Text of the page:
Authors: Elizabeth H. Keating: Earth and Environmental Sciences Division, Los Alamos National Laboratory, Los Alamos, New Mexico, USA;
John Doherty: National Centre for Groundwater Research and Training, Flinders University, Adelaide, South Australia, Australia and Watermark Numerical Computing, Brisbane, Queensland, Australia;
Jasper A. Vrugt: Earth and Environmental Sciences Division, Los Alamos National Laboratory, Los Alamos, New Mexico, USA; Department of Civil and Environmental Engineering, University of California, Irvine, California, USA; and Institute for Biodiversity and Ecosystem Dynamics, University of Amsterdam, Amsterdam, Netherlands;
Qinjun Kang: Earth and Environmental Sciences Division, Los Alamos National Laboratory, Los Alamos, New Mexico, USA.
Water Resources Research, doi:10.1029/2009WR008584, 2010
6. Large errors in hydrological models can arise from computational techniques
Hydrological models are frequently used in flood forecasting, water resources assessments, and other environmental management projects. They are also useful tools for advancing scientific understanding of hydrological processes. In many applications to date, especially those using conceptual models, data uncertainty and model conceptualization are tacitly assumed to be the main sources of modeling error. However, in a recent review of practical model robustness, Kavetski and Clark focus on errors arising from the computational technique used to approximate the time-dependent catchment dynamics and on how the lack of numerical error control can affect model behavior. They find that unless careful attention is paid to numerical calculations, troublesome artifacts arise and severely deform the response characteristics of hydrological models.
The artifacts result in biased inferences and compromise the predictive ability under a wide range of catchment and hydroclimatic conditions. Ultimately, this can result in erroneous and/or misleading advice to resource managers and other decision makers. These findings have serious implications for other fields of environmental modeling in which simplistic computational techniques are used. The authors call on the hydrological modeling community to adopt robust numerical computational techniques as a required standard in scientific and operational endeavors.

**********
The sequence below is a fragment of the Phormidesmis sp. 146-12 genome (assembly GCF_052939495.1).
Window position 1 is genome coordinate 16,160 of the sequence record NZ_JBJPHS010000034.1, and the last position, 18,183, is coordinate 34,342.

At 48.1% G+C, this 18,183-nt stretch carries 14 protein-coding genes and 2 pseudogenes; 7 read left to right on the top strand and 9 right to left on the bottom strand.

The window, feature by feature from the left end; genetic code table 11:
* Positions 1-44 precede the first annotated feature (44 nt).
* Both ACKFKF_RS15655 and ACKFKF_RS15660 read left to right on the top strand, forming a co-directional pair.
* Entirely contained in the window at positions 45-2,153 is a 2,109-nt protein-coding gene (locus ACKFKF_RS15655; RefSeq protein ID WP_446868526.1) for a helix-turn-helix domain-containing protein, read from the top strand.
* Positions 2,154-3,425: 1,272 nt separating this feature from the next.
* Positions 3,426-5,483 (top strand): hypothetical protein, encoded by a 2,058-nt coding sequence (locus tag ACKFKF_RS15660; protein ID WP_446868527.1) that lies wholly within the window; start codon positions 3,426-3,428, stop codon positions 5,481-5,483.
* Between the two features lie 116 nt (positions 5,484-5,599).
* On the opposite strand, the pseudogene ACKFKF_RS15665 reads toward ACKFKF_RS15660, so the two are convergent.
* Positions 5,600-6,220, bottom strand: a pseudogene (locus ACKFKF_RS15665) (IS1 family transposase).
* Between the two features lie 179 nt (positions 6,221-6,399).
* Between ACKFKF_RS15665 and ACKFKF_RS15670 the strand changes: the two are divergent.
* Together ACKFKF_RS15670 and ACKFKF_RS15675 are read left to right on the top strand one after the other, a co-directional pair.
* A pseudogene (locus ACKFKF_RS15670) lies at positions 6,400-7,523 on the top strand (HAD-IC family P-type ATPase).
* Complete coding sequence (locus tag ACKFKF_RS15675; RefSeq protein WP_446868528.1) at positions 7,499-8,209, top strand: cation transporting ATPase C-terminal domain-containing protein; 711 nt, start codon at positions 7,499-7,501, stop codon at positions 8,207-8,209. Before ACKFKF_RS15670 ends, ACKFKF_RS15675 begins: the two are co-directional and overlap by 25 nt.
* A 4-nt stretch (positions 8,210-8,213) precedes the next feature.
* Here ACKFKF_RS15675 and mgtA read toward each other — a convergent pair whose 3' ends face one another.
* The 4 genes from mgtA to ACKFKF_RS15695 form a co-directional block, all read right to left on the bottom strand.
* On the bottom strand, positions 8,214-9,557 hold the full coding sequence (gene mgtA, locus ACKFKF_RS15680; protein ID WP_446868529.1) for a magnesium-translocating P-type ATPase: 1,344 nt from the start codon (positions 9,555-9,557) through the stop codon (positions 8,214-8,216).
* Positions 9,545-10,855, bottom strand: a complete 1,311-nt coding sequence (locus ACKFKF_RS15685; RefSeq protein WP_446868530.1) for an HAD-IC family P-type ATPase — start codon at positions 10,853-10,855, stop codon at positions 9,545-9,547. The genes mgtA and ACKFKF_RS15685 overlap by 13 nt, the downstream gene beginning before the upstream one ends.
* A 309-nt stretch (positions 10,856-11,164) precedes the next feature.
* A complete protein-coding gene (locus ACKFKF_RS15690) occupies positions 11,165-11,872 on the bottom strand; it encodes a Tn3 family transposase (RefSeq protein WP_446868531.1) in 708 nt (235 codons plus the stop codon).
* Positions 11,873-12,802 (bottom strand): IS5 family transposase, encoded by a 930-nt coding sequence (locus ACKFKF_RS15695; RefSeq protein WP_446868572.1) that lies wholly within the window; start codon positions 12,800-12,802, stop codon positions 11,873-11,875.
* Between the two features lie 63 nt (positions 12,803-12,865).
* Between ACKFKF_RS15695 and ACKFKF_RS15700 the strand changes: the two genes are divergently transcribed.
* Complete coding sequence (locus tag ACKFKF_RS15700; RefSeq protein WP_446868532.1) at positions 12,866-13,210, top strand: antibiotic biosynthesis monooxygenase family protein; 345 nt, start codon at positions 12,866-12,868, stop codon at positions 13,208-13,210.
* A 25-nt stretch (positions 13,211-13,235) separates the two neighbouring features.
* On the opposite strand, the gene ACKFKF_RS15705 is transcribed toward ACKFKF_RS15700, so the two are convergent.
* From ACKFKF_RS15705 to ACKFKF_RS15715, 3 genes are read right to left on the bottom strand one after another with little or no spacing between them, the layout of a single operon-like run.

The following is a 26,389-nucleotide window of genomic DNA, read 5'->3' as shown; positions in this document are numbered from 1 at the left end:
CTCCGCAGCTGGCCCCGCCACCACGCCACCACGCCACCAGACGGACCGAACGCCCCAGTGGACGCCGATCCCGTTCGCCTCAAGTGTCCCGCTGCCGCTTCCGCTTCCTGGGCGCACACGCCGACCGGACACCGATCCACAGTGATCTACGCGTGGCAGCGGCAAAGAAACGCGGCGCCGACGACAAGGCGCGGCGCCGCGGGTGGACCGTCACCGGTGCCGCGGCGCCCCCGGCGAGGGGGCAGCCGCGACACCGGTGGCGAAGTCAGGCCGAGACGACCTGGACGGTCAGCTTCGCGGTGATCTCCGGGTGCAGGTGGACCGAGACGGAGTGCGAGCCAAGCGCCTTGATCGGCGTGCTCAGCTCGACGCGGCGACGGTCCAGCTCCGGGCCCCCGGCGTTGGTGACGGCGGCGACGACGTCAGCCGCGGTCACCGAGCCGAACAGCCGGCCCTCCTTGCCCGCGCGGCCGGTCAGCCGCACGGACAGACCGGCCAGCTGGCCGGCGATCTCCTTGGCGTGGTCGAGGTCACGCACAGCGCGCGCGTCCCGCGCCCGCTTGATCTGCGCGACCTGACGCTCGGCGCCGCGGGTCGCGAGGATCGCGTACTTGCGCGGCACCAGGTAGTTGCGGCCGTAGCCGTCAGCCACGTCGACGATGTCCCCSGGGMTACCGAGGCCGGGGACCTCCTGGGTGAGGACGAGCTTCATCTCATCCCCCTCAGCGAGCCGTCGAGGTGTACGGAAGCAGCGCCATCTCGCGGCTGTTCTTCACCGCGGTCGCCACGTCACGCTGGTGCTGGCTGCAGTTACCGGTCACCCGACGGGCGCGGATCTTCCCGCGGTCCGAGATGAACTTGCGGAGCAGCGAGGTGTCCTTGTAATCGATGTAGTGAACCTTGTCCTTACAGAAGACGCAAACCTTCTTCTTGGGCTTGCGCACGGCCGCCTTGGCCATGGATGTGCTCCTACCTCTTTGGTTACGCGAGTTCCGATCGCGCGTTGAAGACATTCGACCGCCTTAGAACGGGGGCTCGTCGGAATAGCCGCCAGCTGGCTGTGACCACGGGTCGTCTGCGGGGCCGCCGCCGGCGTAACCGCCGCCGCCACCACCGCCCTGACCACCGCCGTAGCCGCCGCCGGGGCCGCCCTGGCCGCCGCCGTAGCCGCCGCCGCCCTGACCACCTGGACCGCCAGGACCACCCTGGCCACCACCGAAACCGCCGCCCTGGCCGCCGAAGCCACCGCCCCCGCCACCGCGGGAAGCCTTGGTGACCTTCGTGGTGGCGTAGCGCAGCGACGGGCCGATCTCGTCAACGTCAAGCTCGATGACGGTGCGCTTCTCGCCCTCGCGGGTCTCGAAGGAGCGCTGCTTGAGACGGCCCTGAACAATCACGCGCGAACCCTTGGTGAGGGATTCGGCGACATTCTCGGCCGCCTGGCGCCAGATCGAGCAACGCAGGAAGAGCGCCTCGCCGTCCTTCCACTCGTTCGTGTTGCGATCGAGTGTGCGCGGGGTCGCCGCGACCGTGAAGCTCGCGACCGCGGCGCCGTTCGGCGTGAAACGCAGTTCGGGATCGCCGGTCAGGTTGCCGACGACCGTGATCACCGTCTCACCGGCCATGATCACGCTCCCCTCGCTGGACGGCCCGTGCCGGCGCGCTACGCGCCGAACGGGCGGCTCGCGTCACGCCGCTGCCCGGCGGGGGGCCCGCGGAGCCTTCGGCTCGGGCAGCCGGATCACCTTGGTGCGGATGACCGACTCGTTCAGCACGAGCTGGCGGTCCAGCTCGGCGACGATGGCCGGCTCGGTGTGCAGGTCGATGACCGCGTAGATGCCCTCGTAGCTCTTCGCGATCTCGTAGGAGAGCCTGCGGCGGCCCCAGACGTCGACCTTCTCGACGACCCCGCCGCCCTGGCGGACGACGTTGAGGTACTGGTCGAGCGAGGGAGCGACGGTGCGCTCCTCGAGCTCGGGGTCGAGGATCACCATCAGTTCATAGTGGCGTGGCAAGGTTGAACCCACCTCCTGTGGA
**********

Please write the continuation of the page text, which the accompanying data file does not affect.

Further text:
Title: Ancient numerical daemons of conceptual hydrological modeling: 2. Impact of time stepping schemes on model analysis and prediction
Authors: Dmitri Kavetski: Environmental Engineering, University of Newcastle, Callaghan, New South Wales, Australia;
Martyn P. Clark: National Center for Atmospheric Research, Boulder, Colorado, USA.
Water Resources Research, doi:10.1029/2009WR008896, 2010
7. Split tectonic plate could explain earthquake activity in western Japan
Western Japan, a densely populated region, is prone to large earthquakes and volcanic eruptions, but the tectonics of the underlying region is not well understood. The shape of the Philippine Sea plate subducting beneath western Japan is a key factor in understanding the spatial distribution of earthquakes.